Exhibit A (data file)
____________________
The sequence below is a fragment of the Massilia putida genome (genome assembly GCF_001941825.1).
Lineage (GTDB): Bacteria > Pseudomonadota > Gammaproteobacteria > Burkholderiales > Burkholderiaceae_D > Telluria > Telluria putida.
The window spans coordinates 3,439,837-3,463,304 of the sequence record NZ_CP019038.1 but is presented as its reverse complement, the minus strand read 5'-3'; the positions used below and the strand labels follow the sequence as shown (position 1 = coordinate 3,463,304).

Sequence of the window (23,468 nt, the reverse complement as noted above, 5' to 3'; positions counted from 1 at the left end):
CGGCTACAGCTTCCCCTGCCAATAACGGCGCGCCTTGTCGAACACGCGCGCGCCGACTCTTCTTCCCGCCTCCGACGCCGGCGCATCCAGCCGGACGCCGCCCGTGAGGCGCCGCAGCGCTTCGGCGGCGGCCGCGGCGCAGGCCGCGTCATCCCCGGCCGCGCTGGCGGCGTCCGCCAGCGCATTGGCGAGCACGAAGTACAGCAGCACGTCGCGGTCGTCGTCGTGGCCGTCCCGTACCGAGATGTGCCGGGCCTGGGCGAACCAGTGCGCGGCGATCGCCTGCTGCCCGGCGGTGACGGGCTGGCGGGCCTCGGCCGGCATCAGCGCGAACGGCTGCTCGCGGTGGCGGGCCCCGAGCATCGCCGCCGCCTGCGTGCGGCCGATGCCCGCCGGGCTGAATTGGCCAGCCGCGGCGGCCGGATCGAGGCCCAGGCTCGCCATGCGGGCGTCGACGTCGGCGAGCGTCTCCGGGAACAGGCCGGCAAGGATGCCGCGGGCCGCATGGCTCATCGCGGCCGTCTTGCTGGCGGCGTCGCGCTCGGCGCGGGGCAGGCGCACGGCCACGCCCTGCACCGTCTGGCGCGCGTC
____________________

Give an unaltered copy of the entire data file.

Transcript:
The sequence below is a fragment of the Massilia putida genome (genome assembly GCF_001941825.1).
Lineage (GTDB): Bacteria > Pseudomonadota > Gammaproteobacteria > Burkholderiales > Burkholderiaceae_D > Telluria > Telluria putida.
The window spans coordinates 3,439,837-3,463,304 of the sequence record NZ_CP019038.1 but is presented as its reverse complement, the minus strand read 5'-3'; the positions used below and the strand labels follow the sequence as shown (position 1 = coordinate 3,463,304).

Sequence of the window (23,468 nt, the reverse complement as noted above, 5' to 3'; positions counted from 1 at the left end):
CGGCTACAGCTTCCCCTGCCAATAACGGCGCGCCTTGTCGAACACGCGCGCGCCGACTCTTCTTCCCGCCTCCGACGCCGGCGCATCCAGCCGGACGCCGCCCGTGAGGCGCCGCAGCGCTTCGGCGGCGGCCGCGGCGCAGGCCGCGTCATCCCCGGCCGCGCTGGCGGCGTCCGCCAGCGCATTGGCGAGCACGAAGTACAGCAGCACGTCGCGGTCGTCGTCGTGGCCGTCCCGTACCGAGATGTGCCGGGCCTGGGCGAACCAGTGCGCGGCGATCGCCTGCTGCCCGGCGGTGACGGGCTGGCGGGCCTCGGCCGGCATCAGCGCGAACGGCTGCTCGCGGTGGCGGGCCCCGAGCATCGCCGCCGCCTGCGTGCGGCCGATGCCCGCCGGGCTGAATTGGCCAGCCGCGGCGGCCGGATCGAGGCCCAGGCTCGCCATGCGGGCGTCGACGTCGGCGAGCGTCTCCGGGAACAGGCCGGCAAGGATGCCGCGGGCCGCATGGCTCATCGCGGCCGTCTTGCTGGCGGCGTCGCGCTCGGCGCGGGGCAGGCGCACGGCCACGCCCTGCACCGTCTGGCGCGCGTC